"Their Specialty: Sunstones"
By Vivian McInerny
Wherever you go in the world, you can wear a little piece of Oregon with a piece of sunstone jewelry.
"It's been found in other parts of the world - Russia and Norway - but only in Oregon was it found to be gem quality," says Bruce Moore.
Moore is a partner in Desert Sun Mining and Gems and Woodmoore & Gray Jewelers, which carries a variety of jewelry, including sunstone. The gem comes in colors ranging from orange, pink, salmon, light red, green and, very rarely, blue.
"Oregon" is the only place (where the sunstone) has the copper inclusions that gives it a shimmer, a flash, a warmth," Moore says. "It's why they call it sunstone."
What: Woodmoore & Gray Jewelers
Special Interest: The store specializes in sunstones, which can be sold loose or in classic settings by jewelry designer Anthony Crimini.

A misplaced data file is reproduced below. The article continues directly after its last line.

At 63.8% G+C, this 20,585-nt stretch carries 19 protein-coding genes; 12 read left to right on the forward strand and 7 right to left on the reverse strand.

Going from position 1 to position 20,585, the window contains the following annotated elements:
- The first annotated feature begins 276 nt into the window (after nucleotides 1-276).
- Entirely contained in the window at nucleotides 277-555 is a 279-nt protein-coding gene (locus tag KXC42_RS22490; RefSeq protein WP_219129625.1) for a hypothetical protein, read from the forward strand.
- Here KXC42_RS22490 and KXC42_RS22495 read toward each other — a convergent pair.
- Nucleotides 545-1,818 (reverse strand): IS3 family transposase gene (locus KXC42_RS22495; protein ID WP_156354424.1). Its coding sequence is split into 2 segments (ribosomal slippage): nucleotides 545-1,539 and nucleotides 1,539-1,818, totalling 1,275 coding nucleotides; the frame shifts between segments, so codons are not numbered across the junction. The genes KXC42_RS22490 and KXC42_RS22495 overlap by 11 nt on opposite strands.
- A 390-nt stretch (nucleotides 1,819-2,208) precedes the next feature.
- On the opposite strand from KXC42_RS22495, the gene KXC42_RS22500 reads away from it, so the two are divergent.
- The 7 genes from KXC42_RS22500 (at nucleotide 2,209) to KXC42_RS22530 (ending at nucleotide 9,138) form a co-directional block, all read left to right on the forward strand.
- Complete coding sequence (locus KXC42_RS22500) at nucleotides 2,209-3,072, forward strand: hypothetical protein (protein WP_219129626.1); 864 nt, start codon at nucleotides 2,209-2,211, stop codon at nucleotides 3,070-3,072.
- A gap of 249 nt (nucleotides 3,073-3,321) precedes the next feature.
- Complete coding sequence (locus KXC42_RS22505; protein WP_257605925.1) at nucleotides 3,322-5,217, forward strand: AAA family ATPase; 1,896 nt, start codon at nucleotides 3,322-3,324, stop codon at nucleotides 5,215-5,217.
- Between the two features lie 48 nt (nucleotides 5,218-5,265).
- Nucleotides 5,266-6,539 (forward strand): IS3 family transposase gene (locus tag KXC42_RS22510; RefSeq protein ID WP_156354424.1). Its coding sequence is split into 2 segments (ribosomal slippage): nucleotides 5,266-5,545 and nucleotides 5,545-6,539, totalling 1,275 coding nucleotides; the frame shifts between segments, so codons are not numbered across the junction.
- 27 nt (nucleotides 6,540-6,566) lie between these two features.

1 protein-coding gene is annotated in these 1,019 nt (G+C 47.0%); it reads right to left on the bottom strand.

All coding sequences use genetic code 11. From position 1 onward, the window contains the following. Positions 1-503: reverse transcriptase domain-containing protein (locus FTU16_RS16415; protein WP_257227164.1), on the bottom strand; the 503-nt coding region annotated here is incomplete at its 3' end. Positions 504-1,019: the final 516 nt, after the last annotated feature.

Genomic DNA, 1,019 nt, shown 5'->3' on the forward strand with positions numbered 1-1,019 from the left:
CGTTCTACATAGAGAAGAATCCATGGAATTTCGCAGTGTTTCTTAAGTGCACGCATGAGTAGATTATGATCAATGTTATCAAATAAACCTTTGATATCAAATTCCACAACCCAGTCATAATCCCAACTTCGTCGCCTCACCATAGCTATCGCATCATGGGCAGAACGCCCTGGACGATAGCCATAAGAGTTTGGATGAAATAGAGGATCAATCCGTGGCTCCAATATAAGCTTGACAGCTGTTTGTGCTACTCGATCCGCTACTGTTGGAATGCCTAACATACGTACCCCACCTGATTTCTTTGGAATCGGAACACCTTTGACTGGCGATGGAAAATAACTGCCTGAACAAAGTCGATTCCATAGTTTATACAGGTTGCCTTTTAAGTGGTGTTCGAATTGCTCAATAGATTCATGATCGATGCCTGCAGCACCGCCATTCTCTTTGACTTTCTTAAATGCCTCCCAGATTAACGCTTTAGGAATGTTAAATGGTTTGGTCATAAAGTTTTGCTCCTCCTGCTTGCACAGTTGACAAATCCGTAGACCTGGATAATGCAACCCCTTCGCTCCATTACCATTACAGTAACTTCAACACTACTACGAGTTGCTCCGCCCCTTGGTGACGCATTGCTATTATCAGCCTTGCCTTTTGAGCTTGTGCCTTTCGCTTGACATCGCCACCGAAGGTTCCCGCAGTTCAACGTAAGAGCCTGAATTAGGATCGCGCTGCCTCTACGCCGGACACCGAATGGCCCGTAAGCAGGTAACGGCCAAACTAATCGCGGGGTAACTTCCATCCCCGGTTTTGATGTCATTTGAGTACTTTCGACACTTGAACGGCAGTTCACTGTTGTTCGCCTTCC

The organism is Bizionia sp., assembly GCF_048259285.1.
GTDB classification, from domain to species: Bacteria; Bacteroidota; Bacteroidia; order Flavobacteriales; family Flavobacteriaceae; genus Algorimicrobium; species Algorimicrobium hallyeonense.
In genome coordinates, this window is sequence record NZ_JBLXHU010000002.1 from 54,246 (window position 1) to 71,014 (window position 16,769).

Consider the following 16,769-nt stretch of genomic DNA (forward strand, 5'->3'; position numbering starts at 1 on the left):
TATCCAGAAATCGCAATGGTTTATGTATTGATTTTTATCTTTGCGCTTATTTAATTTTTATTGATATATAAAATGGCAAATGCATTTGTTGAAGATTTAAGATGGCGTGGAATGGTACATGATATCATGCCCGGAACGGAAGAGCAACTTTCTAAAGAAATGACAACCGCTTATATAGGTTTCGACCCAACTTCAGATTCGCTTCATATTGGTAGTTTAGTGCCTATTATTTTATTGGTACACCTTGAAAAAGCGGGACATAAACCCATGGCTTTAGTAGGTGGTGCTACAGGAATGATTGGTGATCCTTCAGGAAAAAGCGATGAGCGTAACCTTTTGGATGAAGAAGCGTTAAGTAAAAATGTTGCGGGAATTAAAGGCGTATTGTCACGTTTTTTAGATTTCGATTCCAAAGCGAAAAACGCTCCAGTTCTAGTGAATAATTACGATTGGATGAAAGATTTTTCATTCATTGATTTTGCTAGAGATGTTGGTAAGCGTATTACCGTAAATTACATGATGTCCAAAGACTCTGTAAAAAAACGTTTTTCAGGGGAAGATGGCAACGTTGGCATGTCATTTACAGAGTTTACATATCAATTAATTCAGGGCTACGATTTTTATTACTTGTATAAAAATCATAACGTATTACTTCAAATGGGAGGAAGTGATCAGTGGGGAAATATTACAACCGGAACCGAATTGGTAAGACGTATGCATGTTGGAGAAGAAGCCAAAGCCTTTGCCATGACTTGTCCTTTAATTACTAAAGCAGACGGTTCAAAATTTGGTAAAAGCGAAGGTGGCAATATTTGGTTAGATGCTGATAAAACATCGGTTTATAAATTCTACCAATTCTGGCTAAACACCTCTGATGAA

Rarity: "It's an all-natural stone. You can't heat treat it or radiate it to intensify the color like you can with other gemstones. That can make it difficult if you are trying to match stones for a bracelet. But a lot of people, that appeals to them."
Didja know? In 1987, sunstone was named Oregon's official gemstone in a proclamation by Gov. Neil Goldschmidt.
Or this? Sunstones are dug in open mines in Southeast Oregon. The largest mine is new Burns.
"Sunstone is found in lava flows, so it can be hard mining," Moore says. "It's hard digging."
Jewelry prices: At Woodmoore & Gray, you'll pay $100 for stud earrings to $200 for a pendant to $350 to $900 for a ring. Prices are dependent not only on the stone, but also the metals and workmanship of the setting.
What else should readers know: "We're very nice people," Moore says.